Ms. Noel has accomplished a grand feat in her Immortals series.  She has surpassed The House of Night and the Twilight saga as the lamest in the Mariana Trench of lameness.  God, that sounds mean.  I don't mean it to be.  Some parapseudo authors would love to be among the ranks of such bestsellers.

In the tradition of my Blue Moon: Review in Haiku!, I had planned on writing a sonnet about the unfurling love story of Ever and Damen.  I got about 8 lines in before I realized that it was demanding 10,000 times more thinking power than reading the novel did, and since I'm not getting paid for my creative writing expertise, I quit.

For future reference, "masturbate" is a great match for "consummate" when you're dealing with iambic pentameter about teens who can't knock boots.

Just a quick plot update:  Ever and Damen can't exchange any DNA or Damen will burn up, so no kissing and other hanky-panky; Roman lurks around and moves in on Haven, Ever's gothical blue-banged friend; Jude--dreadlocked, tanned, toned, and only slightly imperfect (apparently, he didn't visit the orthodontist)--emerges on the scene as yet another young man who wants to diddle Ever.

THE MERIT (Yes, only one this time)
  • Humor.  Though it's unintentional, the author threw some pretty funny stuff on the page.  For example, since Ever and Damen can no longer swap spit, Ever gets lost in Damen's telepathic embraces and melts into his telepathic kisses.  Hahahahahahaha!  See?  That's the funny stuff for sure.
  • Dudes.  Instead of bringing another guy into the already annoying mix, why not just work on wrapping things up with the ones we've grown to despise?  What's the point of further complicating a love triangle by constructing some sort of love trapezoid?
  • More of the same.  They pine.  They grumble about pining.  They look for a way to be together.  They question their loyalties.  The end.
  • Manifesting.  Cheap trick.  They can just use the immortal power (why are they like Superman?) to conjure up anything they want.  Ever manifests a Lamborghini when she needs to drive fast.  They manifest plasma screens and images of people--images so real that they can dance a minuet with them.  But then there's this one scene that pissed me off.  So Ever manifests herself a parking place in downtown Laguna Beach--a place notorious for no parking and quarter-hungry meters.  Wouldn't she have to extend the sidewalk for that?  How does one just add a parking space when there's no road left to occupy?  Even worse, when she gets out of her car, she has to feed the meter.  Huh?  Why would she manifest a meter?  And then why didn't she manifest one that was always full?  And then why didn't she manifest the quarters to push in?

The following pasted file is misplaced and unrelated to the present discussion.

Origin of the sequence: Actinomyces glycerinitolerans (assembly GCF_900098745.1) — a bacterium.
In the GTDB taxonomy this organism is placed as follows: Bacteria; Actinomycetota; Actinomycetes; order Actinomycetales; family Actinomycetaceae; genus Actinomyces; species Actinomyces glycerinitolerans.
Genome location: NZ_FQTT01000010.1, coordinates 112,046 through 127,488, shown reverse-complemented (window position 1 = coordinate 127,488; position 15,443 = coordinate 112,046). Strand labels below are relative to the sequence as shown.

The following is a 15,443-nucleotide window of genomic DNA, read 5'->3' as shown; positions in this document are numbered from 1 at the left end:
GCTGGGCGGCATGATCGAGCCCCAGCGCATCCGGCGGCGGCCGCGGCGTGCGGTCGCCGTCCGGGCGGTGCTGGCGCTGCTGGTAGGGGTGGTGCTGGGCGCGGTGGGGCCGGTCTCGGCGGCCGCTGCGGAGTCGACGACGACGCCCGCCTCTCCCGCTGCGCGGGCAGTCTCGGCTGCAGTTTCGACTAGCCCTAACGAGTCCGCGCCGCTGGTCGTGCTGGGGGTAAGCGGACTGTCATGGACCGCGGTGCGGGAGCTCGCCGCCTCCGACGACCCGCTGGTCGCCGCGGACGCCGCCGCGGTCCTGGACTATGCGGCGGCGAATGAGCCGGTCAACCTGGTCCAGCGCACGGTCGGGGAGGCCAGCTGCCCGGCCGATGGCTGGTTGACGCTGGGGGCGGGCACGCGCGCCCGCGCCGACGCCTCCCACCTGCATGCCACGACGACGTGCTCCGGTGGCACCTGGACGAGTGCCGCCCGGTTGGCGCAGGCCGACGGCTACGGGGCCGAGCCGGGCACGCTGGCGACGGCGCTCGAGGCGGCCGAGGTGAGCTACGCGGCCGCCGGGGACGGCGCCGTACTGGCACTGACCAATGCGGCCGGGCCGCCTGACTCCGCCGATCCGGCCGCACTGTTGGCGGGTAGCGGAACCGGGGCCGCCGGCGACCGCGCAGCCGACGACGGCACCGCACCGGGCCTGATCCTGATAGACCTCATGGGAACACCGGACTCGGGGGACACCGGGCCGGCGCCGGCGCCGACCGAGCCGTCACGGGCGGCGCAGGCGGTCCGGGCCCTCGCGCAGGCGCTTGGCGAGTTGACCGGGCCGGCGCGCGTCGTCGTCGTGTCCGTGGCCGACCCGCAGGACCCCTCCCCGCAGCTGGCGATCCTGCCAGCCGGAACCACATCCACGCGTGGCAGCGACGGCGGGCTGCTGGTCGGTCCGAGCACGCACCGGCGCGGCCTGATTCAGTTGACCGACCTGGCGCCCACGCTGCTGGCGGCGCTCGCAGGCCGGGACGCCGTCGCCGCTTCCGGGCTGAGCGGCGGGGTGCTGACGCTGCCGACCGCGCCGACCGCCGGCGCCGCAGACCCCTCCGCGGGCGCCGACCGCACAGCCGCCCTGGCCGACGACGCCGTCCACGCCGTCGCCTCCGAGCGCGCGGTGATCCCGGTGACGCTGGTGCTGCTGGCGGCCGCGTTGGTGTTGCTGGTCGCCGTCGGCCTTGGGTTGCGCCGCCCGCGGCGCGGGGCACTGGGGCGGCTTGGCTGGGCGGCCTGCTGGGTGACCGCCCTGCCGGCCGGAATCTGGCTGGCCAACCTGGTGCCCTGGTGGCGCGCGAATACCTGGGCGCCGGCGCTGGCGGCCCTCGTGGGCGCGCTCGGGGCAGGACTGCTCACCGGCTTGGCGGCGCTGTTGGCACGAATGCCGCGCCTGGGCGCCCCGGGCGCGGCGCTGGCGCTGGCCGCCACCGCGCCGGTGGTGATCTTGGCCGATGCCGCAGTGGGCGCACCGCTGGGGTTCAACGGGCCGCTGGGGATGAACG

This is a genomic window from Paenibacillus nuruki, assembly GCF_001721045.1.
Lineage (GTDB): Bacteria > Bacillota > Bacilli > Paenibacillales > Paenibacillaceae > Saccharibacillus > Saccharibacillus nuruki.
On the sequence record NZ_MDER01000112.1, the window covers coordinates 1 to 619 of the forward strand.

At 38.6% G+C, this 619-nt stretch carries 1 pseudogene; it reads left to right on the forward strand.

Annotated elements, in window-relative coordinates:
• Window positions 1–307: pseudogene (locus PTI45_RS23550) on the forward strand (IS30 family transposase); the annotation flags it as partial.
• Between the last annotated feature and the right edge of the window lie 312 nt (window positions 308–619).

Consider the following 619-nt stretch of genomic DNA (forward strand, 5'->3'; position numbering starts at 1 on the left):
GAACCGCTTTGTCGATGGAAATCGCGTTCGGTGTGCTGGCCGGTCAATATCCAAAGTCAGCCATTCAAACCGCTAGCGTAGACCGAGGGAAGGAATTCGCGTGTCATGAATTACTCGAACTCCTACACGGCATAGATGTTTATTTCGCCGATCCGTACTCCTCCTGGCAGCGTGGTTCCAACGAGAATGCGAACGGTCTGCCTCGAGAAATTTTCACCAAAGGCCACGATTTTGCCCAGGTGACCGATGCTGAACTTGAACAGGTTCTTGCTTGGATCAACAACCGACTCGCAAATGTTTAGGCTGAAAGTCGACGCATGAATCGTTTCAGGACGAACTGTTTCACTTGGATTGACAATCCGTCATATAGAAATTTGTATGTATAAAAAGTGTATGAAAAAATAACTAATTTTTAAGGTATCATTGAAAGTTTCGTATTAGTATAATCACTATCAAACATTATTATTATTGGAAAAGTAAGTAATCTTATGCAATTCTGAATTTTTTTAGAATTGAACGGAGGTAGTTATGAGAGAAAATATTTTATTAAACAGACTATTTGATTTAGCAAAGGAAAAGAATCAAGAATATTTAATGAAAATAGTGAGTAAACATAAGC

• The Twilight trick.  It's almost as bad as "It was all a dream."  I'll call it the Psychic Condom.  Damen manifests a mind film that allows them to touch and kiss and cry on each other without fear of flaming Damen to hell (a.k.a. Shadowland)--just like Bella's massively important special vampish power turns out to be a giant psychic jelly shield.  Therefore, Ever and Damen are free to get it on whenever they want.  Very, very lame.
  • Writing.  I really almost can't take it.  It hurts me in the way that freshman composition research papers hurt me--deep in my soul, where no spectacular psychic condom can save me.  I can't really blame Ms. Noel for this, though.  Her editor must be shit.  I can see that what she's trying to do with the adverbial phrases.  I really can.  But it's annoying when 1/3 of the whole damn story is written in distracting sentence fragments.  And then there's the flipside:  the hideous comma splice.  It has no place in a story that sells on a bookshelf with the brag-line of "The New York Times Bestselling Author."  
  • No one ever goes to the damn Shadowland.  In fact, all we see of it was a quick Spock-like mind-meld, blink-of-an-eye glimpse.  And it's basically just a dark, lonely hole that one falls into (somewhat like reading the novel...).
I really could go on, but I don't want to.  Shadowland is a bummer, and the more I think about it, the more annoyed I get.  This novel may be the one that breaks my rule of finishing all series that I begin.  I don't care about what happens to Ever, Damen is no longer sexy, Roman is a caricature, and Jude is boring.  Without at least one sympathetic character, a story has nothing.  And no matter how many new characters an author pops into a plot, that doesn't change.


  1. Wow this sounds miserable. So glad I couldn't make it past the first one.

  2. Heh, Psychic Condom. Why not just try phone sex, much more down-to-earth. ^_^

    I could actually see this working if it was building up to, say, some kind of breakage that send Damen to hell anyway. But, as PNR demands a happy ending, the only way that happens is if the heroes subsequently have to invade hell and get him back. Which might actually be pretty awesome, come to think of it...

    Lupines and Lunatics